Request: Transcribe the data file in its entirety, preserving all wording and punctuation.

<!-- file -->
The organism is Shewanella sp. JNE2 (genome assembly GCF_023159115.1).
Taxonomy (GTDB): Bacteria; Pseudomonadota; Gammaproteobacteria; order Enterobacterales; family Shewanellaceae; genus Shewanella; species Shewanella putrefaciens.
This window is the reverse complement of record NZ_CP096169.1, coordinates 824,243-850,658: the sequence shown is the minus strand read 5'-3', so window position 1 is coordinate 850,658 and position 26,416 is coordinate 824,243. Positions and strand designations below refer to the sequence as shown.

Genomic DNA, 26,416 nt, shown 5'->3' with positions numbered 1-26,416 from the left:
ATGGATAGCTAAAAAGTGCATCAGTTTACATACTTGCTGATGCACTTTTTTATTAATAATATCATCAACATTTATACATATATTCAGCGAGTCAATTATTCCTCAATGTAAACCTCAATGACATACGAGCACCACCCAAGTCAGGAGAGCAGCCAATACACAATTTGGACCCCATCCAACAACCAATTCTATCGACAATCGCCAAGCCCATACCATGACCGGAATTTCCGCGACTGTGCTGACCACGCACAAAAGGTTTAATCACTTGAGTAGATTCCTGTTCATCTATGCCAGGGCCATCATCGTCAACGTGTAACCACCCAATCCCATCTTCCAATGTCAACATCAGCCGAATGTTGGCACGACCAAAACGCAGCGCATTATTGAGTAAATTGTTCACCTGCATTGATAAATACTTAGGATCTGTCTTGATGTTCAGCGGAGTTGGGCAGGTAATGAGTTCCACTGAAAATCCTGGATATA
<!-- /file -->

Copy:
The organism is Shewanella sp. JNE2 (genome assembly GCF_023159115.1).
Taxonomy (GTDB): Bacteria; Pseudomonadota; Gammaproteobacteria; order Enterobacterales; family Shewanellaceae; genus Shewanella; species Shewanella putrefaciens.
This window is the reverse complement of record NZ_CP096169.1, coordinates 824,243-850,658: the sequence shown is the minus strand read 5'-3', so window position 1 is coordinate 850,658 and position 26,416 is coordinate 824,243. Positions and strand designations below refer to the sequence as shown.

Genomic DNA, 26,416 nt, shown 5'->3' with positions numbered 1-26,416 from the left:
ATGGATAGCTAAAAAGTGCATCAGTTTACATACTTGCTGATGCACTTTTTTATTAATAATATCATCAACATTTATACATATATTCAGCGAGTCAATTATTCCTCAATGTAAACCTCAATGACATACGAGCACCACCCAAGTCAGGAGAGCAGCCAATACACAATTTGGACCCCATCCAACAACCAATTCTATCGACAATCGCCAAGCCCATACCATGACCGGAATTTCCGCGACTGTGCTGACCACGCACAAAAGGTTTAATCACTTGAGTAGATTCCTGTTCATCTATGCCAGGGCCATCATCGTCAACGTGTAACCACCCAATCCCATCTTCCAATGTCAACATCAGCCGAATGTTGGCACGACCAAAACGCAGCGCATTATTGAGTAAATTGTTCACCTGCATTGATAAATACTTAGGATCTGTCTTGATGTTCAGCGGAGTTGGGCAGGTAATGAGTTCCACTGAAAATCCTGGATATA